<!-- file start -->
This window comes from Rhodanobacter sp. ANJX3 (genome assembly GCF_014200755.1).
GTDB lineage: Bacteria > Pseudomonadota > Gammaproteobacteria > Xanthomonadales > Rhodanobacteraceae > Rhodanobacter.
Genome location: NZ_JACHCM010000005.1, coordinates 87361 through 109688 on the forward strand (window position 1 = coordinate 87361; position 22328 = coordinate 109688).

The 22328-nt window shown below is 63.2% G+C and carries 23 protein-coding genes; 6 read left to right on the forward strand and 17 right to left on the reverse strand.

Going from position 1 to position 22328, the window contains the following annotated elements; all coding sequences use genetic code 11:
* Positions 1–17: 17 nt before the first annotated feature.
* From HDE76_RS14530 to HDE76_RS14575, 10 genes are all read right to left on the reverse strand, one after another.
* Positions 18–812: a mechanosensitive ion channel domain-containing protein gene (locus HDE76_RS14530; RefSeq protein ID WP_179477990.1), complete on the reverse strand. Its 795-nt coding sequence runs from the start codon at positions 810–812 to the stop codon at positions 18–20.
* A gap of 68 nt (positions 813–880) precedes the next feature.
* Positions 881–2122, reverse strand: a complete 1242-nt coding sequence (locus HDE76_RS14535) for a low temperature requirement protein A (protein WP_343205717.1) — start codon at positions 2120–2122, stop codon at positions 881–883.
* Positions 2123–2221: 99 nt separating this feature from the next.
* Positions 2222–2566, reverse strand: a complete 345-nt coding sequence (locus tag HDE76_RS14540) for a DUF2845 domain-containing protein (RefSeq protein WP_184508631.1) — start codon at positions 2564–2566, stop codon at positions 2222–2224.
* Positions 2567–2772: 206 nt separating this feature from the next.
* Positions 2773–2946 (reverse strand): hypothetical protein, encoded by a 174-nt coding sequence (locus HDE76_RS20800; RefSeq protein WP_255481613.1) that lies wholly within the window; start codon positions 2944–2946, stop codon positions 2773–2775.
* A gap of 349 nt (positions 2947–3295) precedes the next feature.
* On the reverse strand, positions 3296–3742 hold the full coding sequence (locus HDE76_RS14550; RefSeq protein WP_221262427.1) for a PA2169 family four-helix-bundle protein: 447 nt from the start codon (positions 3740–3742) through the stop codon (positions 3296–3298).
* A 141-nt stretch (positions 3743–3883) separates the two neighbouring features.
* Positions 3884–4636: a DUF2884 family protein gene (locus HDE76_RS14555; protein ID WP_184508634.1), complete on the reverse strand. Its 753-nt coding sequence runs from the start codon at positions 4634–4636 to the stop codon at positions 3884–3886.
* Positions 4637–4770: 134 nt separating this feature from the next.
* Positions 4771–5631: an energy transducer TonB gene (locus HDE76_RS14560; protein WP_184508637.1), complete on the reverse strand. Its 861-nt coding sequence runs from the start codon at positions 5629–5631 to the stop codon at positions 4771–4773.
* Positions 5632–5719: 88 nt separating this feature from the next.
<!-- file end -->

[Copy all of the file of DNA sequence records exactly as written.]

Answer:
This window comes from Rhodanobacter sp. ANJX3 (genome assembly GCF_014200755.1).
GTDB lineage: Bacteria > Pseudomonadota > Gammaproteobacteria > Xanthomonadales > Rhodanobacteraceae > Rhodanobacter.
Genome location: NZ_JACHCM010000005.1, coordinates 87361 through 109688 on the forward strand (window position 1 = coordinate 87361; position 22328 = coordinate 109688).

The 22328-nt window shown below is 63.2% G+C and carries 23 protein-coding genes; 6 read left to right on the forward strand and 17 right to left on the reverse strand.

Going from position 1 to position 22328, the window contains the following annotated elements; all coding sequences use genetic code 11:
* Positions 1–17: 17 nt before the first annotated feature.
* From HDE76_RS14530 to HDE76_RS14575, 10 genes are all read right to left on the reverse strand, one after another.
* Positions 18–812: a mechanosensitive ion channel domain-containing protein gene (locus HDE76_RS14530; RefSeq protein ID WP_179477990.1), complete on the reverse strand. Its 795-nt coding sequence runs from the start codon at positions 810–812 to the stop codon at positions 18–20.
* A gap of 68 nt (positions 813–880) precedes the next feature.
* Positions 881–2122, reverse strand: a complete 1242-nt coding sequence (locus HDE76_RS14535) for a low temperature requirement protein A (protein WP_343205717.1) — start codon at positions 2120–2122, stop codon at positions 881–883.
* Positions 2123–2221: 99 nt separating this feature from the next.
* Positions 2222–2566, reverse strand: a complete 345-nt coding sequence (locus tag HDE76_RS14540) for a DUF2845 domain-containing protein (RefSeq protein WP_184508631.1) — start codon at positions 2564–2566, stop codon at positions 2222–2224.
* Positions 2567–2772: 206 nt separating this feature from the next.
* Positions 2773–2946 (reverse strand): hypothetical protein, encoded by a 174-nt coding sequence (locus HDE76_RS20800; RefSeq protein WP_255481613.1) that lies wholly within the window; start codon positions 2944–2946, stop codon positions 2773–2775.
* A gap of 349 nt (positions 2947–3295) precedes the next feature.
* On the reverse strand, positions 3296–3742 hold the full coding sequence (locus HDE76_RS14550; RefSeq protein WP_221262427.1) for a PA2169 family four-helix-bundle protein: 447 nt from the start codon (positions 3740–3742) through the stop codon (positions 3296–3298).
* A 141-nt stretch (positions 3743–3883) separates the two neighbouring features.
* Positions 3884–4636: a DUF2884 family protein gene (locus HDE76_RS14555; protein ID WP_184508634.1), complete on the reverse strand. Its 753-nt coding sequence runs from the start codon at positions 4634–4636 to the stop codon at positions 3884–3886.
* Positions 4637–4770: 134 nt separating this feature from the next.
* Positions 4771–5631: an energy transducer TonB gene (locus HDE76_RS14560; protein WP_184508637.1), complete on the reverse strand. Its 861-nt coding sequence runs from the start codon at positions 5629–5631 to the stop codon at positions 4771–4773.
* Positions 5632–5719: 88 nt separating this feature from the next.